PR has really been taking it on the chin in the blogosphere over the past couple of weeks. Some of the charges include PR being too controlling and unnecessary if a company has something interesting and wants to launch it. PR may be obsolete, one other prominent blogger suggested. We are too sensitive to criticism as an industry, another chimed in.
I hate to dignify a rant with a direct response, so I wrote a blog post that depicted George Bailey of “It's a Wonderful Life” as an A-list blogger who finds out what life in Bedford Falls is like without PR. What George and other bloggers and influencers would quickly learn is the hidden value and order we PR people bring to their lives:
- Editing announcement releases to reduce the amount of marketing hyperbole and hone the content to provide the facts and figures reporters need in as concise a manner as possible
- Serving as “Dr. No” to extraneous announcements so there is not a blanket wire release of the new manager in the Topeka, KS, office
- Targeting outreach around announcements so only reporters or bloggers specifically interested in a market or technology receive them rather than sending everything to everyone every time
- Helping spokespeople learn to get to the point quickly so even a 10 minute interview gives journalists or bloggers what they need
- Influencing product launch plans so point releases don't result in press conferences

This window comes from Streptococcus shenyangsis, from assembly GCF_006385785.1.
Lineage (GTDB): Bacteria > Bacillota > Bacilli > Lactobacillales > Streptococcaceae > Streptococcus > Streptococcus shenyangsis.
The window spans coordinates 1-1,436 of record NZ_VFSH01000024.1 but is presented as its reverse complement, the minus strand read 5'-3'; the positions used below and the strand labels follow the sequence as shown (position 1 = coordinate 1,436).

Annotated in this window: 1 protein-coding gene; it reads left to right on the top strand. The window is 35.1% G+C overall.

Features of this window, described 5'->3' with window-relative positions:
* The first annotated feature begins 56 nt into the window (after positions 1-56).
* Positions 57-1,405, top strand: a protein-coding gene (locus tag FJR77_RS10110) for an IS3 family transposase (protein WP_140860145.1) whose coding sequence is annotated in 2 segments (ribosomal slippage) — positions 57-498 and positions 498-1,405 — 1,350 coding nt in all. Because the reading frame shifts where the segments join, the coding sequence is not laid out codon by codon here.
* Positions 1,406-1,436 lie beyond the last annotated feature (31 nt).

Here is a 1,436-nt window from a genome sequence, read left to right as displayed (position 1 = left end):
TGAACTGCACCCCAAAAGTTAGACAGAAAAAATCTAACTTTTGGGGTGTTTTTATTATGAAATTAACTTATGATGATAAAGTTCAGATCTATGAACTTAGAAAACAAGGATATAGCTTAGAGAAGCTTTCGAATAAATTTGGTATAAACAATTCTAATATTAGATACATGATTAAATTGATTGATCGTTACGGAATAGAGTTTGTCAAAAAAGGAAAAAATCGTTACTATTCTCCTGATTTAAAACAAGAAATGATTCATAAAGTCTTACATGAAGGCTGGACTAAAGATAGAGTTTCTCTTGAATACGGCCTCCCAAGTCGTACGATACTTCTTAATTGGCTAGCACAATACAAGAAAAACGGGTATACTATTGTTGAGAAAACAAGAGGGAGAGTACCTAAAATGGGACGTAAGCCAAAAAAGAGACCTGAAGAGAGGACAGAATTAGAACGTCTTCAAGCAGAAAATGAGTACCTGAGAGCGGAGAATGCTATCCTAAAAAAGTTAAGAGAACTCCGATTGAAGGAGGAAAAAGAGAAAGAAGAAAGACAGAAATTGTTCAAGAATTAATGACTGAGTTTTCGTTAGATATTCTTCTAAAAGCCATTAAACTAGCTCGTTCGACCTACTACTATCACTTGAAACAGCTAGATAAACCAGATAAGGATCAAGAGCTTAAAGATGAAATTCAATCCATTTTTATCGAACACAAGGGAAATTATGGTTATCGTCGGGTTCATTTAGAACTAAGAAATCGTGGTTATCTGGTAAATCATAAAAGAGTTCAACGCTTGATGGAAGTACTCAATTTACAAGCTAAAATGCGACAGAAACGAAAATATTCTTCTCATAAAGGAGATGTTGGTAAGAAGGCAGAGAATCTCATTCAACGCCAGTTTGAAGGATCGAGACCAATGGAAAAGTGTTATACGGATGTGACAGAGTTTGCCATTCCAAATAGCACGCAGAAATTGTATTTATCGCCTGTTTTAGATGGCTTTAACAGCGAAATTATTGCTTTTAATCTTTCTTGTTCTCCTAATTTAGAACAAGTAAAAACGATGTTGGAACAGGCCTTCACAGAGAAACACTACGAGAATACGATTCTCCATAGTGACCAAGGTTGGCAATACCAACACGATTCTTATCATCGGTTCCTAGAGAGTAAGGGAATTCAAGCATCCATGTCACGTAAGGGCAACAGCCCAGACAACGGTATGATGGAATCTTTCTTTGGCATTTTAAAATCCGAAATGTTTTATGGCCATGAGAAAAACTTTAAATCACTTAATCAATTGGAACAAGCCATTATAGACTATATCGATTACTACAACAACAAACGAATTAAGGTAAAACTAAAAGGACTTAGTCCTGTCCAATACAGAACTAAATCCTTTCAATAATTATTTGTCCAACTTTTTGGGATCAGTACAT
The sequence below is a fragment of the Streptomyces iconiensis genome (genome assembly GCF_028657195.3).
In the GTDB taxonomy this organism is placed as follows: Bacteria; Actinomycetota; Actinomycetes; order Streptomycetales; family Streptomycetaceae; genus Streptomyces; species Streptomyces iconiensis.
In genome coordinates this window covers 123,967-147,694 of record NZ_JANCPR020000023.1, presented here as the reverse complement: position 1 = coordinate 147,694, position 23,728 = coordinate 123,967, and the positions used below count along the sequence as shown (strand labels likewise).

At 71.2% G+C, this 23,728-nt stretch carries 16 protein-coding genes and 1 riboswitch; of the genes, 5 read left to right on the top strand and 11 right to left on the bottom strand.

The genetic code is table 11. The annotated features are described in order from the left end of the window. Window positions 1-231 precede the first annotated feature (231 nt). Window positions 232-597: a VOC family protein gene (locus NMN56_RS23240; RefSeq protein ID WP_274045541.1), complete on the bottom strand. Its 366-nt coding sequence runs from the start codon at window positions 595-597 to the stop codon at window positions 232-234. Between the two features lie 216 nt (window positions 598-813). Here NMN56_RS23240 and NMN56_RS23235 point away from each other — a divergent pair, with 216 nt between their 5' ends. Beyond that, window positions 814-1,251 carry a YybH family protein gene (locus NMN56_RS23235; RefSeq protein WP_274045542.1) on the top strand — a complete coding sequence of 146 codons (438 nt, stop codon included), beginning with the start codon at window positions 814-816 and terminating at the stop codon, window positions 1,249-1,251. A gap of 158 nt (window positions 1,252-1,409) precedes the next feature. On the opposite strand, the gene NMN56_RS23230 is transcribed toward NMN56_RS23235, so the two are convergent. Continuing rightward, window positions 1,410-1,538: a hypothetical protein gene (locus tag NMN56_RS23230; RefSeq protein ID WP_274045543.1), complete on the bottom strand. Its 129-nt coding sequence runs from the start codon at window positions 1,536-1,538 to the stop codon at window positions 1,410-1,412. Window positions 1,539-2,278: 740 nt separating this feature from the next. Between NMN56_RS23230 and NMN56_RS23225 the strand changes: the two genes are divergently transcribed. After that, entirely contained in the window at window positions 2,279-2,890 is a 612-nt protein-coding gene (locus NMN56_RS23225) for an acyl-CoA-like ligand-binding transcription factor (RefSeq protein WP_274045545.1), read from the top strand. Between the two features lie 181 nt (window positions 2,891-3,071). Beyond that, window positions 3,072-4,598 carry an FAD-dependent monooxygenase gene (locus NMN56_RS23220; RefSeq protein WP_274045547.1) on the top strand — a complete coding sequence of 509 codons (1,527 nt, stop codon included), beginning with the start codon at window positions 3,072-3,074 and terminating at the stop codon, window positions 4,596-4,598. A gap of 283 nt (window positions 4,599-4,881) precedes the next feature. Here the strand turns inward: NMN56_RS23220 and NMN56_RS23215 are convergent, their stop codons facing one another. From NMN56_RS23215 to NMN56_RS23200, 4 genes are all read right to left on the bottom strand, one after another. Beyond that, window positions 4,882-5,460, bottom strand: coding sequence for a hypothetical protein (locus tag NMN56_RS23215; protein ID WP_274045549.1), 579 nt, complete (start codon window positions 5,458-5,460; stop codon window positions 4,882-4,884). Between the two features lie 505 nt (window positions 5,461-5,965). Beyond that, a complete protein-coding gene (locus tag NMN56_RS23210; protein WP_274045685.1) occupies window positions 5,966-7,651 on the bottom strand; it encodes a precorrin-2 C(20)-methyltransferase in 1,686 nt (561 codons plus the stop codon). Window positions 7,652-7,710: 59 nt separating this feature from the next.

- Talking executives into coming out of the “bunker” when the news isn't good rather than saying “no comment”
- Encouraging top executives who are publicity shy to provide the valuable view-from-the-top that helps influencers get a good handle on a company's vision and strategy
- Constantly talking with executives and their customers to spot trends we can flag to influencers well before they are recognized elsewhere
- Doing tons of legwork for influencers; turning on a dime as needed, so they can meet their deadlines
- Preempting many calls to editors when a CEO doesn't like the way a story turned out
I could go on for days, but do not want to risk protesting too much. Instead, I would pose the question to my esteemed colleagues: Am I the only one who has noticed how often the attacks on PR refer to control or money? Some of the complaints are that we control access to hot new companies who should be able to go directly to the influencers. We still get paid to do traditional PR (whatever that is) and now sell social media services as well.
Despite all of the goodness we provide – and most influencers whose arms are twisted by their PR friends will grudgingly acknowledge this – sometimes I think the real issues with PR relate to our influence on the marketing purse strings. We advise our companies about how they communicate, what shows they should attend, what consultants they should hire and what sponsorships they should buy. Is the anti-PR furor perhaps a veiled desire for our revenue rather than a complaint about our work?
Lois Paul is founder and president of Lois Paul & Partners.